It's almost unthinkable. Besaw's has been a Northwest Portland institution since opening as a logger's tavern way back in 1903. It's one of Portland's oldest restaurants, steeped in the kind of character that only comes after more than a century in business.
But the development company who owns the building has refused to renew the restaurant's lease. Besaw's, which would have celebrated its 112th anniversary this summer, will have to close its doors after dinner service Friday, May 29.
"I have been in lease negotiations for Besaw's for a long time," says owner Cana Flug. "I have tried so hard to stay in this location. It's an old building, we know it'll be developed. We capitulated to almost everything. We said, 'We can close down for a period of time while you develop it.' We would've loved to grow with the building, but that's off the table."
Flug bought Besaw's in 2005, growing the sleepy breakfast and lunch spot into a full-service dinner house and neighborhood anchor. "To be honest, we've completely outgrown the space," she says. "We have four burners. That's what people have at home. It's just cruel to those guys in the kitchen."
Although she would have embraced the chance to expand the kitchen in its current spot, the forced move means she can find a new space with more room. In fact, she's close to signing the lease on a location nearby. "We are doing everything in our power to stay in the neighborhood," she says. "This is our community. These are our people. We love our customers. We want to write another chapter and continue."
The worst part, she says, was breaking the news to her employees. "The majority of my staff has been with me for 10 years. I haven't had to hire a server for eight years. We have such a good family. I'm calling everyone in the industry I know and trying to place anybody I can."
Flug and her executive team, including executive chef Michael Uhnak, are working hard to get Besaw's settled into a new location and up and running by late summer. And though they're losing the iconic space, Flug, who has a background in architecture and design, is determined to recreate that old Besaw's charm while making the new iteration better than ever. "It will be cozy and intimate, but we'll lose all the constraints on our menu. We've been bursting at the seams for so long. We'll produce something special without losing who we are. We're going to blow it out of the water."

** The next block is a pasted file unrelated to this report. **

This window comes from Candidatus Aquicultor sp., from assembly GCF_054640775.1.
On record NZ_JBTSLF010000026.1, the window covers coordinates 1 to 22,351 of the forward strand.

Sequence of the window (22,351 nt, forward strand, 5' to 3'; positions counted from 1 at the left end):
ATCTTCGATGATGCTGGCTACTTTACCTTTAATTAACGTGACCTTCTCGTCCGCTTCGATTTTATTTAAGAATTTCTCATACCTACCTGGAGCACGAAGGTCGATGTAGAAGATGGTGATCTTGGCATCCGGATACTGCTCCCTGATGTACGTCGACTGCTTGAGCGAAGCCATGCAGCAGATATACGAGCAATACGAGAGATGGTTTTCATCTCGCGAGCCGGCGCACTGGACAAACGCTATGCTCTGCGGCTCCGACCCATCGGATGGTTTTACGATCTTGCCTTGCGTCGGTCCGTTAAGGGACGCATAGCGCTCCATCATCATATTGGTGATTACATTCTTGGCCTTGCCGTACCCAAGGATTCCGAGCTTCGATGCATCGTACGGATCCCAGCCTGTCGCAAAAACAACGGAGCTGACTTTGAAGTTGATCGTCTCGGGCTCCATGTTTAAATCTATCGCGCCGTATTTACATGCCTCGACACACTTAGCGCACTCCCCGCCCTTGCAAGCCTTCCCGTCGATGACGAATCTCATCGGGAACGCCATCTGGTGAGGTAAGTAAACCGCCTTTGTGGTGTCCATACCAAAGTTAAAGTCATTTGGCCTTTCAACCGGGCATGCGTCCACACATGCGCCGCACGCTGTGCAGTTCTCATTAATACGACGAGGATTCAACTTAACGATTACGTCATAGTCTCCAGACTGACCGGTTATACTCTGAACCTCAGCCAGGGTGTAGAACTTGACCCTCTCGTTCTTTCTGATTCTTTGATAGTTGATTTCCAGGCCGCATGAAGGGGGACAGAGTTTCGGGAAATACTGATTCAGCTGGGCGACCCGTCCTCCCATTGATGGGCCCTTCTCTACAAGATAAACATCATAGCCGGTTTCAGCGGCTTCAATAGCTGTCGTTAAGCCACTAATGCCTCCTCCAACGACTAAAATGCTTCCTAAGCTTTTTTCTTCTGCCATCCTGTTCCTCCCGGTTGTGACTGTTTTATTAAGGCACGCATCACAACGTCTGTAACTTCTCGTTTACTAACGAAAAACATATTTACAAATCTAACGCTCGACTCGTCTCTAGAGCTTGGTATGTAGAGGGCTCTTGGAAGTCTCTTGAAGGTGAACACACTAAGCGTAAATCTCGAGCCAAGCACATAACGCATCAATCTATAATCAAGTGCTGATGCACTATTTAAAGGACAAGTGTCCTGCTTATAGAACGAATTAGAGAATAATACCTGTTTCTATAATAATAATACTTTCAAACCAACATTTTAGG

Meanwhile, she hopes people will stop by the old place one more time before it closes. "We have one month of business and I want people to come have one last memory in the space. I can't tell you how many wedding proposals, birthday celebrations, anniversaries and graduations we've had. People have been coming here for generations."
Update: The Portland Business Journal and Willamette Week have both spoken to landlord C.E. John, who says the company plans to find another restaurateur to re-open Besaw's in the same location, claiming the Besaw's name comes with the building.
"We fully intend to keep Besaw's as part of the redevelopment," Jeff Thompson, C.E. John co-president, tells Willamette Week. "We own the name. It's part of that building. It's part of the building and property." Thompson told the Portland Business Journal that "C.E. John feels strongly that the company has documentation supporting its contention that the Besaw's name rightfully belongs with the property."
Flug disagrees, saying the name came with the business when she bought it 10 years ago. "I feel resolute that our position is strong," she tells Eater. "There have been numerous different business owners and property owners and the two have never gone together. At the end of the day this will come out in our favor."
Currently both parties have competing federal trademark claims filed on the Besaw's name, which is a big reason why the lease negotiations fell through, Flug tells us.
Thomspon told the PBJ that the company plans to find a new restaurateur fast enough that they'll have no interruptions in service. Even more ballsy, Thompson tells WW: "We feel it's right that Besaw's stays on that property, and believe it needs to remain there, and the neighborhood will agree."
We'd really like to know what the neighborhood thinks about that.
Meanwhile, Flug says what makes Besaw's Besaw's is more than just the space. "Besaw's is not the brick and mortar. It's the love and the energy. It's a place of comfort. It's about taking care of people. It's not about a 'space.' We love this business and we love our brand and we want that to continue."